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What kind of tie should my boss wear - Page 2

post #16 of 37
Perhaps you could post his e-mail address and we could deluge him with style tips from people he doesn't know Or - just sign him up for Steve B's e-mail newsletter on style... someone help me with the link please... Bradford
post #17 of 37
Thread Starter 
Quote:
Or - just sign him up for Steve B's e-mail newsletter on style... someone help me with the link please... Bradford
Only if I can be assured that no traces of my post remain.
post #18 of 37
[/quote]Too bulbous and symetrical and slope-sided.  All in all, too studied, like a dead sculpture to be gazed at rather than a living piece of cloth to be worn.  (Jeez, that sounds pretentious ...) [quote] IMO, I dont agree.  Similarly, would you say that a well crafted and perfectly fitting suit is a "dead sculpture"? I usually tie the Windsor when I need more heft in the tie, but I almost always think the end product looks better than the FIH.  The FIH usually shows a piece of sloped fabric at the top of the knot - looks sloppy to me. I may be dead wrong on this, but I think the FIHs popularity comes from the fact that it is just a simpler knot than the Windsor, and hence not everyone who wears a tie knows how to tie a Windsor.  Case in point, if you go to the Supermarket, most kids bagging groceries will be wearing the FIH, and I dont think its because they think the Windsor resembles a "dead sculpture...."
post #19 of 37
Thread Starter 
Could someone provide, easily, a visual of the differences?
post #20 of 37
Quote:
Similarly, would you say that a well crafted and perfectly fitting suit is a "dead sculpture"?
No, because well made suits are never hard as stone. The Windsor knot usually is. And even if it isn't, I just don't like the shape. A matter of taste, I suppose.
post #21 of 37
I see Manton's point; but one must remember that he is coming from a distinct stylistic position. For those who desire a sharper more tailored image, the Windsor probably is superior to the four in hand. But, one should also remember that the kids in the grocery store are tying poor four in hands, and with poor ties to boot. A good tie -- for example, a Borrelli seven-fold (four-fold) -- will tie a nice hefty four in hand, and I agree with Manton that such a knot has a type of appeal that the Windsor does not. Still, in my experience, you can train a Windsor to look almost like a four in hand with more heft. The perfectly symetrical, triangle type knot is more likely to result from a half-Windsor. My groomsmen gave me crap at my wedding for not having a perfectly symetrical upside down equilateral triangle knot -- I on the other hand thought it looked like they were wearing clip-ons.
post #22 of 37
Quote:
Could someone provide, easily, a visual of the differences?
Not great, and small, but this will give you the general idea: http://my.netian.com/~jbg71/knot.html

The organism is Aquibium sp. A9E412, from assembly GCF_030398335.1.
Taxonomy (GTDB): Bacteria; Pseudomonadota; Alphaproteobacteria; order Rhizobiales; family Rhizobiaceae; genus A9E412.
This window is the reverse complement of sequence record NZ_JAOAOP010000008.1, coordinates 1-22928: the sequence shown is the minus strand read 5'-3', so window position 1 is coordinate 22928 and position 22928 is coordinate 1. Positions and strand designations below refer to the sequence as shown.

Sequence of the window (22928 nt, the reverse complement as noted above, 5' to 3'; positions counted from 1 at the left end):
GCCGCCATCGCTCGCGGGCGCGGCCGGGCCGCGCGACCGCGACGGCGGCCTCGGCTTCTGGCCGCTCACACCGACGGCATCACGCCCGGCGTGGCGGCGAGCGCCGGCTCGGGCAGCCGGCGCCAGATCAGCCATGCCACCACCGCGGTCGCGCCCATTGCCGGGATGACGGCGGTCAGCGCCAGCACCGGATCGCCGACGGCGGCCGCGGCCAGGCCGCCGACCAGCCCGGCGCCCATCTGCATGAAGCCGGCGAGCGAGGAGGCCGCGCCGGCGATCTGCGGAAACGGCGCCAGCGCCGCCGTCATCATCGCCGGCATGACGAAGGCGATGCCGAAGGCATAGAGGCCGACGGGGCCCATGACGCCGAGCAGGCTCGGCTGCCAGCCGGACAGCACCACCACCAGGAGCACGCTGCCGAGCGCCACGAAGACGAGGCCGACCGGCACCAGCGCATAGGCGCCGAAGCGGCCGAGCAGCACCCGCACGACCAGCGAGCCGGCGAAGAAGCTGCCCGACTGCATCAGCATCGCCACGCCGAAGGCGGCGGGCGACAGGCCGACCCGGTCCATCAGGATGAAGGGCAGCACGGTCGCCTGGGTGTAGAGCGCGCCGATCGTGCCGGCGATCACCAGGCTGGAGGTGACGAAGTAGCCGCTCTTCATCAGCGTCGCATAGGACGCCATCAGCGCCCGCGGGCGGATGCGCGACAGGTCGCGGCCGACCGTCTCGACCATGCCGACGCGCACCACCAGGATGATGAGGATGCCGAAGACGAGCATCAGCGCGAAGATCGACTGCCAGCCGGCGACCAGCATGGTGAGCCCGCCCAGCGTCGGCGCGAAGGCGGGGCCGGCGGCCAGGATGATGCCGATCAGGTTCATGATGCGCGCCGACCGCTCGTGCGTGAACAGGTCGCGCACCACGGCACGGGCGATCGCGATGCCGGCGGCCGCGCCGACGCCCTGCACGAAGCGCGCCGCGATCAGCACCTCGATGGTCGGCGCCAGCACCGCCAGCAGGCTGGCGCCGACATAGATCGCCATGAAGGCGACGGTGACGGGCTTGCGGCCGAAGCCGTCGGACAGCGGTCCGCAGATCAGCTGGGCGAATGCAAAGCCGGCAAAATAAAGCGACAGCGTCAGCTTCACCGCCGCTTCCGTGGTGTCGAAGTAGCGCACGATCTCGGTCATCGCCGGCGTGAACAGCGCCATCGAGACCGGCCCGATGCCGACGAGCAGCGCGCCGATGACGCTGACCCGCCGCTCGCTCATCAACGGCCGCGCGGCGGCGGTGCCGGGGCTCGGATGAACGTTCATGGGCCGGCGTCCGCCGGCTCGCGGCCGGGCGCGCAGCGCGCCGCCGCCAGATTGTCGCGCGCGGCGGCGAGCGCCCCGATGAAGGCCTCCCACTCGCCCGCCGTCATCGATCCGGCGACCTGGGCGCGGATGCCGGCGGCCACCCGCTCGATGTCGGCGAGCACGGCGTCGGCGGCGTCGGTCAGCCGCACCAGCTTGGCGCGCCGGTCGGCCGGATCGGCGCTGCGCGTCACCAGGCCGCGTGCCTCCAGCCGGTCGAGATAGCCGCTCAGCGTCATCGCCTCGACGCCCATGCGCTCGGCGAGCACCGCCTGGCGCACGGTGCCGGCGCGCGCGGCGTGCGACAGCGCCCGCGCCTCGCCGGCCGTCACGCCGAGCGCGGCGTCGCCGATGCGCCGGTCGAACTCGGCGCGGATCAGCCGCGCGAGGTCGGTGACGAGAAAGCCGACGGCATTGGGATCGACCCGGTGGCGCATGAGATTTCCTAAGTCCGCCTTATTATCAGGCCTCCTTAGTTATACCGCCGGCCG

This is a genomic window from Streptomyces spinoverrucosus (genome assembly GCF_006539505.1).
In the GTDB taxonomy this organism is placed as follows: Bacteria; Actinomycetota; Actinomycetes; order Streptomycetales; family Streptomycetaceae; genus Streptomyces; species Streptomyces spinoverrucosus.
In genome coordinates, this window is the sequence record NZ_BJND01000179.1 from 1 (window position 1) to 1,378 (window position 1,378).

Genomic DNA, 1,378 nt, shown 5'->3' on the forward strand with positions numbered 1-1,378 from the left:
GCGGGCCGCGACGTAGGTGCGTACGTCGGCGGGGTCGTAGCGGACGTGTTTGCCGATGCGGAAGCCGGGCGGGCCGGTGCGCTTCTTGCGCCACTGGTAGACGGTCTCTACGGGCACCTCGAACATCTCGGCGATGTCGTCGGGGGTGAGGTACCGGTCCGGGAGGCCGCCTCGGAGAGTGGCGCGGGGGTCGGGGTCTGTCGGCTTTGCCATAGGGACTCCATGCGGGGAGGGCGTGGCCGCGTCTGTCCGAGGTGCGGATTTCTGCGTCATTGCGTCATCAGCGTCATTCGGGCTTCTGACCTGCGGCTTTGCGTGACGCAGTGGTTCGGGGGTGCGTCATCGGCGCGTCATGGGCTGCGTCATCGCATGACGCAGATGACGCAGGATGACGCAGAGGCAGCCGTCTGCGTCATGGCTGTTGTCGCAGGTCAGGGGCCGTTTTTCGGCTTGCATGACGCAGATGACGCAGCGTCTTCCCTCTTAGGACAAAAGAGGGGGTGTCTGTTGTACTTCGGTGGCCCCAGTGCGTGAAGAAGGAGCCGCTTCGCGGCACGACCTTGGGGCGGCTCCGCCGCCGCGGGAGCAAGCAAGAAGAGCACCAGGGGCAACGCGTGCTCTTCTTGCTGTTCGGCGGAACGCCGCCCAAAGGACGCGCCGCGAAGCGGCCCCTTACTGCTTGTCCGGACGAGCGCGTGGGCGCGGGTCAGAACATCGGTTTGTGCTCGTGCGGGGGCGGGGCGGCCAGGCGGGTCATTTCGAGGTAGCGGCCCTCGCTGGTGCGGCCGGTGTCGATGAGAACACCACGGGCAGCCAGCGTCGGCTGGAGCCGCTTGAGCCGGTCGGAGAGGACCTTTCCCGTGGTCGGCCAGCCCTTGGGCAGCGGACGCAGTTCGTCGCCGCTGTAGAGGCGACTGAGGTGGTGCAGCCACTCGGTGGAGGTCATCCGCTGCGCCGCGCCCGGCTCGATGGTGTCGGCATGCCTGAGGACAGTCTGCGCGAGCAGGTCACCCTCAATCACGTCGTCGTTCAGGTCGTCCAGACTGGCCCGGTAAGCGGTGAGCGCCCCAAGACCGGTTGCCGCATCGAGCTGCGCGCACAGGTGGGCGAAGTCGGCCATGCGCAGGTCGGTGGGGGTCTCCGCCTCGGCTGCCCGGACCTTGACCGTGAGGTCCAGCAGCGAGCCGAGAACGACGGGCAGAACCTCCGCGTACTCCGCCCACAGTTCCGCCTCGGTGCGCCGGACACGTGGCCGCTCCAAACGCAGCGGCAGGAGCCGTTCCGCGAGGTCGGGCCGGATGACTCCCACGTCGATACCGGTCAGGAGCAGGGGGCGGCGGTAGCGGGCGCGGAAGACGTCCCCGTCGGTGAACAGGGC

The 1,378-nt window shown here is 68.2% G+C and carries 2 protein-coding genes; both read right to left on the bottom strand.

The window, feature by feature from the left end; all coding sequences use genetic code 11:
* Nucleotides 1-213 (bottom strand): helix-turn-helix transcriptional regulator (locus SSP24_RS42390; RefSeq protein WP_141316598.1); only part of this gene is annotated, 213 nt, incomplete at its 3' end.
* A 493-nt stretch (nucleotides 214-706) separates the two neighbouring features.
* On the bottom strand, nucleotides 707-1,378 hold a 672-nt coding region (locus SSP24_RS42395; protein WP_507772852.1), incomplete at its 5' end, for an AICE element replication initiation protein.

post #23 of 37
Quote:
Could someone provide, easily, a visual of the differences?
http://www.bensilver.com/style04/knots_home.htm
post #24 of 37
the prince albert looked very nice in the ben silver clip. I might try that. do any of you use multiple forms of tieing ties? I have done it the same way since the first time, and it strikes me as a little wierd to change.
post #25 of 37
Not trying to hijack or anything but I might be interested in the smaller ties FIHties mentionned. Would the sizing be appropriate for a slim 5'8 guy? Also who currently offers such ties on the market? Regards
post #26 of 37
I use different knots for different ties. I usually go with the Albert or the windsor.
post #27 of 37
Quote:
I use different knots for different ties.  I usually go with the Albert or the windsor.
you decide based on the fabric or just how you feel that day? it never dawned on me to try this.
post #28 of 37
Different knots for different ties. Good, thick Italian ties: four-in-hand. Thin, narrow English ties: Victoria. On the off chance that the spirit moves me: half-Windsor.
post #29 of 37
A little bit of both -- fabric/liner thickness is main thing. With some ties, two or three different knots work equally well, and I make the determination based on how I feel, the shirt I'm wearing, the suit I'm wearing, and the situation (for example, I'm more likely to tie a thick knot when wearing my chalk stripe Purple Label suit, more likely to go with a FIH or Albert when wearing an Oxxford). Double vented suit -- odds go up that I'll choose a fatter knot. Single-vented suit -- odds go up that I'll go with an FIH.
post #30 of 37
I agree with Manton on the Windsor. There's just nothing very attractive about it. The Duke of Windsor himself certainly never used it. All I really ever see Prince Charles wearing is a FIH even with his spread collars. I agree that the Victoria (as manton has corrected me, or the Prince Albert as I have previously called it) may be the way to go. You get a better shape, a thicker knot (as it's wrapped around the knot twice) and the thicker knot eats up length (one of the reasons I like it). Hermes ties do create awfully small knots with a four-in-hand, but a Victoria gives them some needed bulk. If once seeks symmetry, then I recommend the Shelby/Pratt knot over the Windsor (or half-Windsor). As far as ties themselves to, I'm not anti-Hermes as some are, but there are other (and I think) more interesting ties in the world. Some of the Carlo Franco or FIH options are (very) nice, as are more commonly seen ties like Robert Talbott or the various Italian makers.
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